Businesses of any size depend on customer relationship management (CRM) tools to organize the sheer volume of leads needed for a sustainable sales pipeline. Yet plenty of CRMs aren’t managed to their full potential, or are managed incorrectly. Here’s our list of the top four ways you may be using your marketing CRM wrong.
1. You Aren’t Paying Attention to Contact Details
A large portion of the leads in your CRM will likely be uploaded from Excel files. But there are plenty of times when you and other reps from sales and marketing may manually input new contacts into the system. The only downside to this manual entry is when you don’t pay close attention to how you’re entering that information.
For example, when you’re filling in details about a new lead, make sure that you capitalize their first name, and that only their first name is listed in the first name field. Any subsequent names (middle, last, nickname) must also be appropriately listed. The reason for this is simple. If you use marketing automation to follow up with this lead, chances are that its emails will include code that will auto-populate their first name at the beginning of each message. And if Jane Smith’s first name is actually typed out “jane,” or “Jane S.,” or “JANE,” you can imagine how obvious your email automation will appear to her if and when she receives it.
The bottom line: be thorough about your contact details. That need for accuracy extends to the active email addresses you have for these leads (the primary way you’ll be reaching out to them), as well as phone numbers and physical locations.
2. You Aren’t Segmenting Your Contacts
You are definitely using your marketing CRM wrong if you aren’t dividing up your database. Contacts are often put on segmented lists based on industry (for example, healthcare versus education) but could also depend on job title and function (CEO versus accounting). The reason for this is to ensure that your marketing emails convey the right messaging to the right people.
Consider our industry example: if you’re targeting leads in healthcare and others in education, your messaging will likely need to be different for each group. While it’s technically possible to draft content that is high level enough to pertain to both, you’ll have a better chance of engaging your leads — and getting them to respond — if you personalize that content as much as possible. Then you can send each version to the appropriate group because you’ve already segmented those contacts.
There isn’t a one-size-fits-all approach to segmenting a database, so how much you choose to segment yours will depend largely on the content needs of your business. After industries, you may wish to tailor your messaging based on specific products, services, or job functions of your leads if you think that will improve your chances of new business conversations.
3. You’re Contacting Leads Too Much
A good CRM will help you track each interaction you have with a specific contact, often referred to as their life of lead. This includes your email marketing campaigns, and the key performance indicators you need to measure them: open rates, click-through rates, bounce rates, and unsubscribe rates. These statistics help you identify whether your content is resonating with your audience, or if you’re using your marketing CRM wrong by emailing your leads too much.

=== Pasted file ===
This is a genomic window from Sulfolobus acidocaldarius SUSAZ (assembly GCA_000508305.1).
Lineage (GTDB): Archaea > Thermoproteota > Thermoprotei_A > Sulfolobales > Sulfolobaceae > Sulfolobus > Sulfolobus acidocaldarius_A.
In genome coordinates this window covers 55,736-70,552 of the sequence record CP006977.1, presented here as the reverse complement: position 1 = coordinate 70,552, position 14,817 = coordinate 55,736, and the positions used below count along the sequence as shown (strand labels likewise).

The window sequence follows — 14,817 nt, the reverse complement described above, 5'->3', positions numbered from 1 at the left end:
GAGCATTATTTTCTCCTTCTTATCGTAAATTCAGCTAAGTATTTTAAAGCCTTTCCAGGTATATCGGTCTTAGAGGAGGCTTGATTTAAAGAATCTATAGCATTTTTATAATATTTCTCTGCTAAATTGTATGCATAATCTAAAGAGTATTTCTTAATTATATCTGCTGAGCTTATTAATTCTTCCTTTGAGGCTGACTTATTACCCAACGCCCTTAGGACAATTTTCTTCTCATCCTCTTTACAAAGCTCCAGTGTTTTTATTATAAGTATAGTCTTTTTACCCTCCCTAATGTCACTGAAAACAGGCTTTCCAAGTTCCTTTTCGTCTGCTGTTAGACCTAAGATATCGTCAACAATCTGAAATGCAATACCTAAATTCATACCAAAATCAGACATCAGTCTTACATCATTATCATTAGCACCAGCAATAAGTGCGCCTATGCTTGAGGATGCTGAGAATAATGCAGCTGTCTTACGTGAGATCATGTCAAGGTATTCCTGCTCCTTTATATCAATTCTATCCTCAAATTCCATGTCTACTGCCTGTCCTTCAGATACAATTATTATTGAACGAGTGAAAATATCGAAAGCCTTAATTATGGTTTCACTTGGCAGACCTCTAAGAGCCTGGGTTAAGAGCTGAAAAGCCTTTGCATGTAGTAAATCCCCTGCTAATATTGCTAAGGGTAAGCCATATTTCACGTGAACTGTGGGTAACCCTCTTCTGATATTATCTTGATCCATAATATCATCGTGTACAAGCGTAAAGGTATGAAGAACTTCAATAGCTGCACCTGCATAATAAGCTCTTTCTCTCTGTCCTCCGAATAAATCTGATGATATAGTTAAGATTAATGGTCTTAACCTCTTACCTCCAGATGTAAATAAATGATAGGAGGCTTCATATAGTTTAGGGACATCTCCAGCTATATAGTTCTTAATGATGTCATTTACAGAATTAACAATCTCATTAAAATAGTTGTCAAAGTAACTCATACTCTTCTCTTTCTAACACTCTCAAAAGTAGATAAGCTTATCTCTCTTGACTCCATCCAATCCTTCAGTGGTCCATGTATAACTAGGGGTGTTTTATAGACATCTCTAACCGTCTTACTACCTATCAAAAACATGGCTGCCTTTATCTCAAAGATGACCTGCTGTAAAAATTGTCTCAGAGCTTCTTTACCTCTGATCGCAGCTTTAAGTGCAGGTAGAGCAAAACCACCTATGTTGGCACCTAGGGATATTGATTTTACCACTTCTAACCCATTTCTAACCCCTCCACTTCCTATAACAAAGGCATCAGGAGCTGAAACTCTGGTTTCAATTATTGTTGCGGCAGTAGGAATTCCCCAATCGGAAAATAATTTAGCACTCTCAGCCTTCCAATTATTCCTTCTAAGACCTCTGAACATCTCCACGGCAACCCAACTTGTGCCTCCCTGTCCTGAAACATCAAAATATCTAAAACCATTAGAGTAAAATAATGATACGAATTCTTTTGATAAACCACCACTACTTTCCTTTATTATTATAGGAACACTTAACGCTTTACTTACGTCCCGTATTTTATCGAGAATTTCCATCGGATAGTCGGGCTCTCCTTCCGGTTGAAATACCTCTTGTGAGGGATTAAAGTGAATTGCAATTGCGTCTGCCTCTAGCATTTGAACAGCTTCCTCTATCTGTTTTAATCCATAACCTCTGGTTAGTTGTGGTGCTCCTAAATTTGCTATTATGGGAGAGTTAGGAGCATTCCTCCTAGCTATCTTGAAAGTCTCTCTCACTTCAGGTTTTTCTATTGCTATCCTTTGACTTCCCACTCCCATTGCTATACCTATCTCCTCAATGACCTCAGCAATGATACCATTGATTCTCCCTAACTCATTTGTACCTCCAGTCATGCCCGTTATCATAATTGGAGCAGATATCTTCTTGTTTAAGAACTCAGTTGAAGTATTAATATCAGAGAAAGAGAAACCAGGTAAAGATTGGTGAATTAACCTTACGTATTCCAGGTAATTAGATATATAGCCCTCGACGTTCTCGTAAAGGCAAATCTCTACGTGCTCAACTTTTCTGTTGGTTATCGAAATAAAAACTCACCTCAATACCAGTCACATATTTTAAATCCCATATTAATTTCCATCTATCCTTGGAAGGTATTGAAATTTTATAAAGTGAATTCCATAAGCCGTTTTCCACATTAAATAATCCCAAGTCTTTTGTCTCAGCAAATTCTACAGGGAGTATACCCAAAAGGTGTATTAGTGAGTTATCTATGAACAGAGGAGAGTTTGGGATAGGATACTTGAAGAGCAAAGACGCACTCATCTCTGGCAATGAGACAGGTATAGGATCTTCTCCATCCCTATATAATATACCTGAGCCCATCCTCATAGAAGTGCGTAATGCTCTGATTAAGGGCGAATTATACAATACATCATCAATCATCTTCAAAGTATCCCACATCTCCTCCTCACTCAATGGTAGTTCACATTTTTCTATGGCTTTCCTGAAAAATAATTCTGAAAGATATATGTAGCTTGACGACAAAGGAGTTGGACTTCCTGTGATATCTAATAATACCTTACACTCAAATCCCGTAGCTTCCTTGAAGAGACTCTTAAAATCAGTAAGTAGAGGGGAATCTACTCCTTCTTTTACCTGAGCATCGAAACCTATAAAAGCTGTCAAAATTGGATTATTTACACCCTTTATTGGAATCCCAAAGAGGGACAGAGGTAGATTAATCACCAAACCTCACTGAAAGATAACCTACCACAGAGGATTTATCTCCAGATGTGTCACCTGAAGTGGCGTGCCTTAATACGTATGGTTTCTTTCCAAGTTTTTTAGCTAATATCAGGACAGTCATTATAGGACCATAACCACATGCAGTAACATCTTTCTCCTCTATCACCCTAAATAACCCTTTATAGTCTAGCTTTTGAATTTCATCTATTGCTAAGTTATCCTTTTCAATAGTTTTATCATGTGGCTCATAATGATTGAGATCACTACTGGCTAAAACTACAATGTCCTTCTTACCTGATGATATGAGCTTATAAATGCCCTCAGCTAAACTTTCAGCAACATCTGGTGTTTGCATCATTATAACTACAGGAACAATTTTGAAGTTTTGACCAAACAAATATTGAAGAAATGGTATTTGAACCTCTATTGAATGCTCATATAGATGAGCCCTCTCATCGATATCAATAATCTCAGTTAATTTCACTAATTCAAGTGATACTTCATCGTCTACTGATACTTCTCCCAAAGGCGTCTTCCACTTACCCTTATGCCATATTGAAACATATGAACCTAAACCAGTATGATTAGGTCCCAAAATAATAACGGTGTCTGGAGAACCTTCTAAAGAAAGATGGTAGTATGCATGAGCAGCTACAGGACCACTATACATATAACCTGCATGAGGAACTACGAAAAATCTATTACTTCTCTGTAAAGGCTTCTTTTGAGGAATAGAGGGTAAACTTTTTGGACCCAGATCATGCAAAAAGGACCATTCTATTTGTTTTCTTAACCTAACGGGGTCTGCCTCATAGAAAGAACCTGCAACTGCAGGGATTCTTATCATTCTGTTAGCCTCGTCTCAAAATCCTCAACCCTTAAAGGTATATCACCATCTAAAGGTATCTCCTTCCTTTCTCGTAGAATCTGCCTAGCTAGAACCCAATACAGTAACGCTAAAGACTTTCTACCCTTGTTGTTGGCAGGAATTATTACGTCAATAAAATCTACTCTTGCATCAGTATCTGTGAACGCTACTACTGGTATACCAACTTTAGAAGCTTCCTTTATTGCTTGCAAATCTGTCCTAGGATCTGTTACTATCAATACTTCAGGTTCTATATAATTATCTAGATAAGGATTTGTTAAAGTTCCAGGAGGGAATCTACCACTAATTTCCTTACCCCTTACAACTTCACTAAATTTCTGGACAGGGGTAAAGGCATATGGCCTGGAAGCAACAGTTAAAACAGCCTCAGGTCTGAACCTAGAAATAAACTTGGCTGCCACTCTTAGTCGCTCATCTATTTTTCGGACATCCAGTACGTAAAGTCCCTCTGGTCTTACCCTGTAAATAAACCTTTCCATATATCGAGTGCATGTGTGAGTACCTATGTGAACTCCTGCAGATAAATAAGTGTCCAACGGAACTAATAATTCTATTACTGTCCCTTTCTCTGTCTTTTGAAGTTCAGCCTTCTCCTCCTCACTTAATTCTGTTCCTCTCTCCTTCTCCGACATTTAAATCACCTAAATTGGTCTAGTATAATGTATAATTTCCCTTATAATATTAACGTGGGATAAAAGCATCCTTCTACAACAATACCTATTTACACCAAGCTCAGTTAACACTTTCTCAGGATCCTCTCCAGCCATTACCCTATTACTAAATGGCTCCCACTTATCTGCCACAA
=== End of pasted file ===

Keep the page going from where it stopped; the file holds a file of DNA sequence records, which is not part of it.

What are the indicators of too much email? If most of the direct responses you currently receive from your leads are now negative, or you’re seeing a substantial drop in direct responses overall, chances are you need to rethink your email frequency and content. It may also be a combination of factors that act as red flags when viewed together, like seeing a high unsubscribe rate, a low open rate, but a healthy IP address from the same email campaign. We mention IP health because IP addresses that are flagged as spam could mean that your emails are going to junk instead of inboxes. This article discusses how this affects prospecting, but it’s also applicable to email marketing at any stage.
Generally speaking, try not to email more than every couple of days. This gives each lead the opportunity to read your first message, think it over if they need to, or come back to it later if they’re busy.
4. You’re Neglecting Your Current Customers
So far, our comments above have focused on potential leads for new business. But you could also be using your marketing CRM wrong if you’re leaving out your current customers. Why? It costs far less to retain current customers than find new ones, and a CRM is an easy tool for managing these relationships.
The same recommendations above still apply: be mindful of the accuracy of their contact details, how they’re segmented out from the rest of your leads, the types of content that they receive, and how often you’re emailing them.
Think You’re Using Your Marketing CRM Wrong? We Can Help.
If you’d like to learn more about the best methods for keeping a healthy database of active leads, we’d be happy to show you. Marketing Armor has partnered with organizations like yours to help them grow and manage large-scale contact databases using email automation services that offer the same functionality as many CRMs. And, if your team already relies on its own CRM or two (Salesforce or Marketo, for example), the tools we use will likely integrate with them. Those include:
Prospecto, our prospecting automation service. It uses proprietary software to analyze the firmographic data of the leads you want to contact in order to find and verify their active email addresses.
Marketing automation, including SharpSpring and HubSpot. These platforms offer in-depth reporting that is essential to tracking lead engagement and conversions.
Do you have questions about CRM solutions, emails, or other areas of your digital marketing strategy? We want to hear about them! Click the link below to schedule a free consultation.